Beach Cascais Portugal

Compared to the measly 3 weeks of summer that you might get in say, the UK, it’s no surprise why there is such a huge number of British expats in Portugal. The weather here is impeccable and the constant sunshine is reflected in the happiness and vitality of the people. With constant sun, great beaches and above average temperatures, it’s no wonder either that Portugal was ranked number 2 in the world in the 2018 Internations Quality of Life Index.

2. Food in Portugal – When fresh is best

There’s a common mistake expats who have just moved to Portugal make. You’ll often see a newcomer ask for a fresh produce “Wholefoods style” or “organic” supermarket only to have tonnes of expats explain to them … that’s every supermarket in Portugal!

Fresh Food Portugal

The produce in Portugal is fantastic and the variety on offer is even more impressive. Head to any local supermarket and you’ll find fruits bursting with flavour, super fresh seafood and the lingering smell of ready-to-eat frango (chicken) for those days you’re just too lazy to cook. Going out for dinner in Portugal is also a delight and comparatively, never as expensive as you’d expect in other cities. A quick tip I’ve learned: Check for the places that have the Portuguese pensioners eating inside! Why? Because most Portuguese pensioners don’t really have that much money so if they’re eating out, it’s because they know the food is amazing and the prices are laughably low.

3. Nature – Beaches, mountains, lakes, parks all at your fingertips!

Living in a big city can really take its toll – bad pollution, angry people and the constant blast of noise throughout the city. A huge reason I moved to Portugal was because I needed to be closer to nature again and for many expats in Portugal, we’re really spoilt for choice on the diverse landscapes all readily available. Portugal is just remarkable if you are a nature lover. No matter where you are in the country, you will never be more than 1hr away from a beach, a mountain, a national park or all of them in one! In fact, no matter where you are in the country, you will never be more than 220km away from the ocean!

Lagoa das Sete Cidades

Not to mention the Portuguese archipelagos of Madeira and Azores, which have such fascinating and unique ecosystems and are already making it on the must-see lists for nature lovers. Still not convinced? Don’t just take my word. An impressive 96% of expats in Portugal are impressed with the quality of the environment when moving here!

4. The Portuguese People

Portuguese people are quite unique. If you speak Portuguese to them, even if it’s a very simple phrase and still with an accent, they automatically become your best friend because they really appreciate that you’ve made the effort!

Portuguese welcome

Even if you have absolutely no idea of how to speak Portuguese, that’s no problem either as most of the population can speak English quite well and even if they don’t, they’ll still try their hardest to speak with you. I’ve been living in Portugal for almost one year now and have never had a problem with ordering myself a “Bica” and a “Pastel de Nata” – even though for the first few months I was pronouncing both incorrectly!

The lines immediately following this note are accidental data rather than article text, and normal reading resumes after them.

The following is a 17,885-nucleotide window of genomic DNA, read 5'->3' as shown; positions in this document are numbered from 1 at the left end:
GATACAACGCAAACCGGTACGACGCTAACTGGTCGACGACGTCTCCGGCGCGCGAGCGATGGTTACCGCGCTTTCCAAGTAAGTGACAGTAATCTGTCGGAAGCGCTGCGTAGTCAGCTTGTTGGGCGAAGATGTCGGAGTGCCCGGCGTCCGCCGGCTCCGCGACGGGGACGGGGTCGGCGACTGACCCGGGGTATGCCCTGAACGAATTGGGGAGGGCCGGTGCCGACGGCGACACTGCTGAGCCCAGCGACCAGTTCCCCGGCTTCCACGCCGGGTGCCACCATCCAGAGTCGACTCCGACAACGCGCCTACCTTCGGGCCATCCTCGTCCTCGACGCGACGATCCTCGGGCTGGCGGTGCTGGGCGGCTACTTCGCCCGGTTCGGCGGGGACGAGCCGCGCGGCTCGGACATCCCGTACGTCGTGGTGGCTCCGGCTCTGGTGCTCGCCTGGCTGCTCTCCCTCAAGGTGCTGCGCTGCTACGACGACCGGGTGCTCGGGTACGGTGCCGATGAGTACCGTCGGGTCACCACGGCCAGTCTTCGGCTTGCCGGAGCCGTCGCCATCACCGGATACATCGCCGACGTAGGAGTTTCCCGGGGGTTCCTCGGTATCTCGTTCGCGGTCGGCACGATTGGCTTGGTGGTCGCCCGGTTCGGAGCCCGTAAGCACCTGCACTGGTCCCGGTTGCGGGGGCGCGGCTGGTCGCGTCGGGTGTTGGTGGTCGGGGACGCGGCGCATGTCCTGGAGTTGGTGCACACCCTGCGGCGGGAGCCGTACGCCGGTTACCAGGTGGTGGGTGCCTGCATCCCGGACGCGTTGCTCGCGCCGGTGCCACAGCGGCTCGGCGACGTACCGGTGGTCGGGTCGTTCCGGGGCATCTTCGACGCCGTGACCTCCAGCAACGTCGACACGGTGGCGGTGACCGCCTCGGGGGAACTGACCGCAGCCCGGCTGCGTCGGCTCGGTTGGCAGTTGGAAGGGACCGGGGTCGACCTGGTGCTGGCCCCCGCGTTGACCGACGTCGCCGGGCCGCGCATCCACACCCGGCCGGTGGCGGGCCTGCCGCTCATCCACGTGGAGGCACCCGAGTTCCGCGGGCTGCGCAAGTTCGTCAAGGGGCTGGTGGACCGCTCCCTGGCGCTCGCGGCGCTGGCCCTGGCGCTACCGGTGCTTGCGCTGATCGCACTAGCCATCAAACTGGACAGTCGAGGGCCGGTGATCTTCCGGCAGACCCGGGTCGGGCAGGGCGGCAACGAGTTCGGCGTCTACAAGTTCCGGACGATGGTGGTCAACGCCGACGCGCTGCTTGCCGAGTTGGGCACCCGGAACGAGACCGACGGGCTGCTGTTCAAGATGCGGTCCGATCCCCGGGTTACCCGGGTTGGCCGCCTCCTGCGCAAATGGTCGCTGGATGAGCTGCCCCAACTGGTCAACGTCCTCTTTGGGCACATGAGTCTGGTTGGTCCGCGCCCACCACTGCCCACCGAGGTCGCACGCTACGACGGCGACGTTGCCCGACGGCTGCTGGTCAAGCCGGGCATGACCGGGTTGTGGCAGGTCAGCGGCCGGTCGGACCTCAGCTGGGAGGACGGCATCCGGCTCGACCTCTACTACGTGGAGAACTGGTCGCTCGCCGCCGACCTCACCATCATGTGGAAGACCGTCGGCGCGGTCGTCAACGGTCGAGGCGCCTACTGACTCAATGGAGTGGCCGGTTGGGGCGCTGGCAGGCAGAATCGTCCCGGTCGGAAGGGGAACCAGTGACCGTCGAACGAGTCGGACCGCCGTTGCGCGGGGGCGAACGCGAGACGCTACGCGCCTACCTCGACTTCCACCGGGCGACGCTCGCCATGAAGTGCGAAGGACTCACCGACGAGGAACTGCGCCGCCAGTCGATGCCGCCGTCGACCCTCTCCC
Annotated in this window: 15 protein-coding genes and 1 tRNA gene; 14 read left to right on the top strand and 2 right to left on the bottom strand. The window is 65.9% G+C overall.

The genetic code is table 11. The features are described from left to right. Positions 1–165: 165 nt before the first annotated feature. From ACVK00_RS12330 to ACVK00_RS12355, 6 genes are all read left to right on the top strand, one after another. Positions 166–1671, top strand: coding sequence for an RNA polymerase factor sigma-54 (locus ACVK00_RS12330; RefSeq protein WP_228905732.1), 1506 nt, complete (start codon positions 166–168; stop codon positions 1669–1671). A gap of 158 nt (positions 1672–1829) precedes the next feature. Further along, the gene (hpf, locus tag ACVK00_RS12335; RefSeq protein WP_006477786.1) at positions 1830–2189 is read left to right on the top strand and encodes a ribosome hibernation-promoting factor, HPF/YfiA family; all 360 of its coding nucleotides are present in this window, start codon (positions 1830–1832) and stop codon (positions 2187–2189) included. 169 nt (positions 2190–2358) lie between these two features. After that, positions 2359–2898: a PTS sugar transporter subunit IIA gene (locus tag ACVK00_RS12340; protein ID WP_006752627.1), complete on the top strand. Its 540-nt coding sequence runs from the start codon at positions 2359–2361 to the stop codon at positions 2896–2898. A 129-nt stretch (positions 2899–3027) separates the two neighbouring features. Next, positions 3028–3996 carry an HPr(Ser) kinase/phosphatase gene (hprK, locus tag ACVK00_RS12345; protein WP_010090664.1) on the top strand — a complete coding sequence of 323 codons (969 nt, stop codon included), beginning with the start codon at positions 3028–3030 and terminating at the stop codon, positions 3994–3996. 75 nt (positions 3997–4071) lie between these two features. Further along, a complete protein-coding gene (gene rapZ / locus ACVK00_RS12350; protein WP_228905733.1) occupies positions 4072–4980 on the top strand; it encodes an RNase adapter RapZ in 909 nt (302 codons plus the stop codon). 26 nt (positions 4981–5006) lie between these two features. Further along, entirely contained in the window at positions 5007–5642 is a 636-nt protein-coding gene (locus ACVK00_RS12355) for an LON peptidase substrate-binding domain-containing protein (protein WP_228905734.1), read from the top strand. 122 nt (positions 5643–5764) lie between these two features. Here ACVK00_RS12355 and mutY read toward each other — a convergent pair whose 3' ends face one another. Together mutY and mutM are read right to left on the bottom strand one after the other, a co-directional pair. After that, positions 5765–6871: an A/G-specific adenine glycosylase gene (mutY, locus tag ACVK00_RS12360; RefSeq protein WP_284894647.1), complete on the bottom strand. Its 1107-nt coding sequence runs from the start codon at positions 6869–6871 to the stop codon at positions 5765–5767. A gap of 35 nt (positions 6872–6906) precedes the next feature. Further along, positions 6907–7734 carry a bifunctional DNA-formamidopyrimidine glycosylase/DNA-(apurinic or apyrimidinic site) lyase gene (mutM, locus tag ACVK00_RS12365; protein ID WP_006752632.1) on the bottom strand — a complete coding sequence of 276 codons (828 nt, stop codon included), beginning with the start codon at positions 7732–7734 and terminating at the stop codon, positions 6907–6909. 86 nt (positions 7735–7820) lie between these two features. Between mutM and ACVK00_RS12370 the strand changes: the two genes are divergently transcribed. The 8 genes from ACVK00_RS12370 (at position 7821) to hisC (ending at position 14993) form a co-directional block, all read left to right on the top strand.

5. Fellow expats in Portugal – A real community

The defining quality of most expats in Portugal is the unspoken agreement we’ve made to respect, understand and engage with the local Portuguese culture and people. Each of the expats I’ve met since being here has insisted on sharing local tips and advice to make sure that we do integrate with wherever we are living and that we understand the history of where this country has come from and it’s visions for the future.


bePortugal helping expats have a stress free life

For the most part, bePortugal, the website that you’re reading right now, was originally created to make this process easier for new expats in Portugal by providing a page with helpful information, each researched and written by other fellow expats. What better way to understand and learn than to share information with those who’ve all gone through the exact same process! We’re always looking to help out the expats in Portugal so if you also have anything you need to know or want to discover, don’t be afraid to reach out to us and just ask! Are you an expat living in Portugal? Or are you thinking of making a move over here? Share your questions with us and feel free to leave your thoughts below.Also, why don’t you sign up to our newsletter? We’ll email you every time we have new tips on visiting or moving to Portugal.If you liked this you might also like:Is Portugal Multicultural? What Makes it a Great Country to Live In?Living in Lisbon, a Comprehensive Guide to the Basic NecessitiesYour Guide to Living in Porto: Top Tips from an ExpatLiving in the Algarve: An Unbiased Guide to Help You Decide to Move

about the author
I’m a global creative – raised in Australia, worked in London and currently based in Lisbon, Portugal. I’m passionate about storytelling and using the most engaging and effective methods possible to share our human experiences. Over the last 10 years, I’ve worked across the entire media industry from television, design, production, fashion, branding, and marketing. When I’m not working you can find me completely disconnected and travelling to a new part of the world!